M54, M55,  and M75 represent the last three Messier objects in Sagittarius (that I captured for my catalog).  M54 and M75 are both very small resembling a big star more than a globular cluster.  In fact I thought my go to was out of whack when it took me to M54.  I spent about 20 minutes verifying I was on it.

M54 was thought to belong to the Milky Way, however (1994 research), it turns out that M54 belongs to the Sagittarius Dwarf Elliptical Galaxy making it the first globular cluster formerly thought to be part of our galaxy.  M54 is approximately 87,000 light-years from Earth and has a radius of 150 light-years across. It is one of the denser of the globulars, however, not resolvable into individual stars even with larger amateur telescopes (source: wikipedia).

Messier 55 can be seen with a pair of 50 mm binoculars, although resolving the individual stars requires a medium-sized telescope.  It is at a distance of about 17,600 light-years away from Earth (source: wikipediahttps://en.wikipedia.org/wiki/Messier_55).

M75 is at a distance of about 67,500 light years away from Earth and its apparent size on the sky translates to a true radius of some 67 light years. Like M55 it is one of the more densely concentrated globular clusters known.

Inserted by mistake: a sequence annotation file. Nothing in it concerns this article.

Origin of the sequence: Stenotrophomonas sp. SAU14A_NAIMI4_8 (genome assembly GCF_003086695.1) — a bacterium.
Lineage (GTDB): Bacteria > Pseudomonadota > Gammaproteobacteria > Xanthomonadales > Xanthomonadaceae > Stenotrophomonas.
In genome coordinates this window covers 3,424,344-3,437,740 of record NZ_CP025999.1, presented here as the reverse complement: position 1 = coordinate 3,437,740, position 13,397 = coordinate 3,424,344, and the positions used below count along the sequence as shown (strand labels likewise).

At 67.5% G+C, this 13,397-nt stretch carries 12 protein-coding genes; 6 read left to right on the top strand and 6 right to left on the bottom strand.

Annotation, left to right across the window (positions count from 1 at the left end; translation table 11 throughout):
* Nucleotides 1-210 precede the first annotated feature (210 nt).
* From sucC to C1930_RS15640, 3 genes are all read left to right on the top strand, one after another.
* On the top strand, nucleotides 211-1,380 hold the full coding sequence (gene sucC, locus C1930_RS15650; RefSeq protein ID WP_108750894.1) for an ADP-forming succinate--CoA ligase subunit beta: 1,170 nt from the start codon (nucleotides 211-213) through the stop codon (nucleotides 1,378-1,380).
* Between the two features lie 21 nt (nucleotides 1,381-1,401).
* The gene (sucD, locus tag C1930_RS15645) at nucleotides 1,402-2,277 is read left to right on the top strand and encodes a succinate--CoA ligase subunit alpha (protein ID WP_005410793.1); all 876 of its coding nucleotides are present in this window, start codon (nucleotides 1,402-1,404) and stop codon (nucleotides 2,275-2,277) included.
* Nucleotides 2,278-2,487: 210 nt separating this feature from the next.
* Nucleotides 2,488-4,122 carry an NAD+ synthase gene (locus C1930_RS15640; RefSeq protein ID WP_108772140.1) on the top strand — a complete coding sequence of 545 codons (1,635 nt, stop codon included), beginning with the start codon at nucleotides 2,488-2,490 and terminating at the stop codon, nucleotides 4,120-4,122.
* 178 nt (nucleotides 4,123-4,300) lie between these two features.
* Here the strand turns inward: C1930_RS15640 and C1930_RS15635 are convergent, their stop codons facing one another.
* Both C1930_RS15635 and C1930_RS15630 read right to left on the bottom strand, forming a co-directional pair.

This makes only four Messier objects left...

M54

M55

M75

M75 Crop

M54
Location: St. John's Cemetery, Monroe, CT
Date: 7-30-2017
Camera: Canon EOS Rebel T3i(a), Backyard EOS
Telescope: Orion ED80 80mm f/7.5 Apochromatic Refractor Telescope
Barlow: None
Focal Length: 600mm
f/7.5
Focal Reducer: Orion 0.8x Focal Reducer for Refractor Telescopes
Mount: Orion Atlas Pro EQ/AZ Mount
Filter: Astrodon UV/IR
Autoguiding: QHY-5L-II-M attached to an Agena 50mm Guide Scope with Helical Focuser
Exposure: 22 x 60s
ISO: 1600
Temp: 22 C
Post Processing: Deep Sky Stacker, Photoshop, Lightroom, Gradient Exterminator, Astronomy Tools, StarTools.
https://kurtzeppetello.smugmug.com/

M55
Location: St. John's Cemetery, Monroe, CT
Date: 7-30-2017
Camera: Canon EOS Rebel T3i(a), Backyard EOS
Telescope: Orion ED80 80mm f/7.5 Apochromatic Refractor Telescope
Barlow: None
Focal Length: 600mm
f/7.5
Focal Reducer: Orion 0.8x Focal Reducer for Refractor Telescopes
Mount: Orion Atlas Pro EQ/AZ Mount
Filter: Astrodon UV/IR
Autoguiding: QHY-5L-II-M attached to an Agena 50mm Guide Scope with Helical Focuser
Exposure: 22 x 60s
ISO: 1600
Temp: 26 C
Post Processing: Deep Sky Stacker, Photoshop, Lightroom, Gradient Exterminator, Astronomy Tools, StarTools.
https://kurtzeppetello.smugmug.com/

M75
Location: St. John's Cemetery, Monroe, CT
Date: 7-30-2017
Camera: Canon EOS Rebel T3i(a), Backyard EOS
Telescope: Orion ED80 80mm f/7.5 Apochromatic Refractor Telescope
Barlow: None
Focal Length: 600mm
f/7.5
Focal Reducer: Orion 0.8x Focal Reducer for Refractor Telescopes
Mount: Orion Atlas Pro EQ/AZ Mount
Filter: Astrodon UV/IR
Autoguiding: QHY-5L-II-M attached to an Agena 50mm Guide Scope with Helical Focuser
Exposure: 26 x 60s